In modern times, it's generally assumed that we've left most our of beliefs in magic or superstition behind. At the very least, we don't take them very seriously, we imagine, and certainly wouldn't pay a premium to satisfy our superstitions.
That makes a new finding by George Newman and Paul Bloom, a pair of Yale University psychologists, rather perplexing. They've found that, at auctions of celebrity memorabilia, people subconsciously weigh a history of physical contact (or lack thereof) between an item and its owner in determining how much they'll pay for it.
Their new study, published today in the Proceedings of the National Academy of Sciences, showed that people at memorabilia auctions were willing to pay much more for items owned by John F. Kennedy or Marilyn Monroe if they thought the beloved celebrities had touched them, but preferred to pay less than the object's value for items owned by widely disliked individuals (such as Bernie Madoff) if they imagined he'd come into contact with them.
It's almost as if, the psychologists argue, these buyers believe in some sort of inexplicable mechanism that carries JFK's and Monroe's magnificent qualities—as well as Madoff's reprehensible ones—into these objects simply through touch. Their word for this nonsensical belief that's as inaccurate as the long-outdated miasma theory of disease? Contagion.
"Contagion is a form of magical thinking in which people believe that a person's immaterial qualities or essence can be transferred to an object through physical contact," they write. Their findings, they add, "suggest that magical thinking may still have effects in contemporary Western societies."
They carried out the study by looking at data sets of the prices fetched at auction by 1,297 JFK-related, 288 Monroe-related and 489 Madoff-related items—including furniture, jewelry, books and tableware—in recent years. Auction houses generally don't specify (or know) if an item was actually touched by its owner, so the researchers asked three study participants (who were blind to their hypothesis) to rate how much contact they perceived each of the items would have had with their owners on a scale of one to eight.
The idea is that buyers would likely make a similar judgment on the likelihood of contact: a wall decoration, for instance, would be less likely to have been touched by JFK, whereas a fork would probably have been handled by him frequently.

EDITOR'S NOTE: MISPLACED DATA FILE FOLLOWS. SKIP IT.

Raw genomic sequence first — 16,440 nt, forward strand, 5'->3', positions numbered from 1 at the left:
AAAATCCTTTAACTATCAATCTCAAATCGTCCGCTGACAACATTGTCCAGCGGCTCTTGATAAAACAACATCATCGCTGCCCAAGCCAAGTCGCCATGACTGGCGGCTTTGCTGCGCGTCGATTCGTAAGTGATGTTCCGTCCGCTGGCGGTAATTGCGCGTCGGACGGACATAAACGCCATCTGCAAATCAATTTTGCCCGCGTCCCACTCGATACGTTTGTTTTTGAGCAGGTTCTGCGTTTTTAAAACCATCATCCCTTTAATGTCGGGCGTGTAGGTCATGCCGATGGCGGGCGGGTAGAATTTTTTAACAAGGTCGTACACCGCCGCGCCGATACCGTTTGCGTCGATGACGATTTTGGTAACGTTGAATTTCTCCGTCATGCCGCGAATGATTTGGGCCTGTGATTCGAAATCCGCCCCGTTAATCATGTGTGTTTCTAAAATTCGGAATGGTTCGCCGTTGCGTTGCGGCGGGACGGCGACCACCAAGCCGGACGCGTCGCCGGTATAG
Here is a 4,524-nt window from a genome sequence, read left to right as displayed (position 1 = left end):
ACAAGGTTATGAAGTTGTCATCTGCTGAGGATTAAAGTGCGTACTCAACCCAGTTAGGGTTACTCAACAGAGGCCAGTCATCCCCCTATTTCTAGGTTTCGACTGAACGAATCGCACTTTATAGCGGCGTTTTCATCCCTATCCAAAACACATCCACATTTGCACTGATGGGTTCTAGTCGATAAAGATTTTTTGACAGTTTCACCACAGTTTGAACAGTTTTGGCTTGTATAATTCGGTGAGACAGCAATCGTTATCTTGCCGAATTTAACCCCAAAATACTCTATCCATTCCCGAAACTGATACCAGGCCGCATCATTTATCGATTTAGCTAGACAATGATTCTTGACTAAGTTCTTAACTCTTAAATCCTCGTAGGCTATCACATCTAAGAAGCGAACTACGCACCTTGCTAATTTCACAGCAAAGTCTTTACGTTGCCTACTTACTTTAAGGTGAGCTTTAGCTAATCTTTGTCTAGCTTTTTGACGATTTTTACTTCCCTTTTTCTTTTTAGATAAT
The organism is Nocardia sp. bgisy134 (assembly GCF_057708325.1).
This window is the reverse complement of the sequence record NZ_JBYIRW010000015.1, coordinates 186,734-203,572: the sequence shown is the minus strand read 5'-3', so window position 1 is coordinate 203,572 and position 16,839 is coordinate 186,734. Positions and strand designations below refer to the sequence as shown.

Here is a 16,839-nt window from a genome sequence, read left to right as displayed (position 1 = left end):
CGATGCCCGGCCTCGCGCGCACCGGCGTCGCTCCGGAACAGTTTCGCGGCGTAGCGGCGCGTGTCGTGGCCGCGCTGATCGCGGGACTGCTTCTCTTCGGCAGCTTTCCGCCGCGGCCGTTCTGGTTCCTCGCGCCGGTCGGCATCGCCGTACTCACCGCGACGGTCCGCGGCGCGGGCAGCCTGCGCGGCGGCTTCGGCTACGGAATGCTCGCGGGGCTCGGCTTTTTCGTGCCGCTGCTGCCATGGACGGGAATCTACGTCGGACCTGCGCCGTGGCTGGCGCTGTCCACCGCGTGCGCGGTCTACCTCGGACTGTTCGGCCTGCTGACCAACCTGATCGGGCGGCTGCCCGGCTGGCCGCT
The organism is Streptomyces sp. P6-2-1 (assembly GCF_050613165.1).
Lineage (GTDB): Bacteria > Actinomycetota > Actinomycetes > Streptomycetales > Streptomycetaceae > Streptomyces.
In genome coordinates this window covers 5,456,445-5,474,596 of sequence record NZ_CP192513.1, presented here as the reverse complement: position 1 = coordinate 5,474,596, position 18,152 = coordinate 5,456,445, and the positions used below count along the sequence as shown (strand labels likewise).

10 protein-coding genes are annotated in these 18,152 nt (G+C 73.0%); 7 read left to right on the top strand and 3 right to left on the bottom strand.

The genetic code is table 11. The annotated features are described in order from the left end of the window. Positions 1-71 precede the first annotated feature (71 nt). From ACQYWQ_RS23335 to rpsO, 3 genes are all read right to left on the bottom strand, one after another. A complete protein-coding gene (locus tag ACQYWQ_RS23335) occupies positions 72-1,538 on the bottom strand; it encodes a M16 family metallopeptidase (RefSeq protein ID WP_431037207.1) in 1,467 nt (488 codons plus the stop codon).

When Newman and Bloom analyzed the data, they found a significant correlation between higher ratings of expected physical contact and how much the sale price of the item exceeded the auction houses' estimated value of it. But in the case of Madoff, they found the opposite: a slight correlation between degree of contact and how much lower the sale prices were than the projections.
Interestingly, they did find an exception to this trend: extremely expensive objects. For items that sold for prices over $10,000—mostly jewelry—people did not pay any more (or less) based on a celebrity's physical contact. When it comes to truly serious, investment-level purchases, it seems, the magical belief in contagion dries up.
In addition to the real-world auction data, Newman and Bloom conducted an intriguing experiment that supports their argument about the role of physical contact in the price discrepancies. They gathered 435 volunteers and asked them how much they'd bid on a hypothetical sweater, telling some it had belonged to a famous person they admired, and others that it had been a celebrity they despised.
But they also told some of the participants that the sweater had been transformed in one of three ways: It'd been professionally sterilized (thereby, in theory, destroying the "essence" that the celebrity had left on it but not destroying the actual object), it'd been moved to the auction house (which, theoretically, could contaminate this "essence" with the touch of mere goods handlers) or it came with a condition that it could never be sold again (which would eliminate the monetary value from the participants' estimation of its worth, isolating their valuation of the sweater itself).
Compared to untransformed sweaters, the participants were willing to pay 14.5 percent less for a beloved celebrity's sweater (say, Marilyn Monroe's) that had been sterilized, but just 8.9 percent less for one they couldn't resell—indicating that they valued whatever "essence" the celebrity had passed on to the sweater by touching it more than its actual monetary value, and that this "essence" could be destroyed by sterilization. The sweater simply being handled by others in transit, however, barely affected their valuation: It seems that celebrity contact can't be so easily wiped away.
The results for sweaters owned by a despised famous person—say, Madoff—were the exact opposite. Sterilized sweaters were valued 17.2 percent higher than normal ones, and those that had simply been moved were still valued 9.4 percent higher, suggesting that eliminating a despised celebrity's "essence" is much easier, and even more crucial for the object's desirability. Not being able to resell the item affected its price similarly as it did the beloved celebrity's sweater.
Of course, all this is the kind of finding that may not surprise those who work professionally in the memorabilia industry. Last year, a John F. Kennedy-owned bomber jacket sold for $570,000. But without the power of contagion, a jacket is just a jacket—even if it was owned by JFK.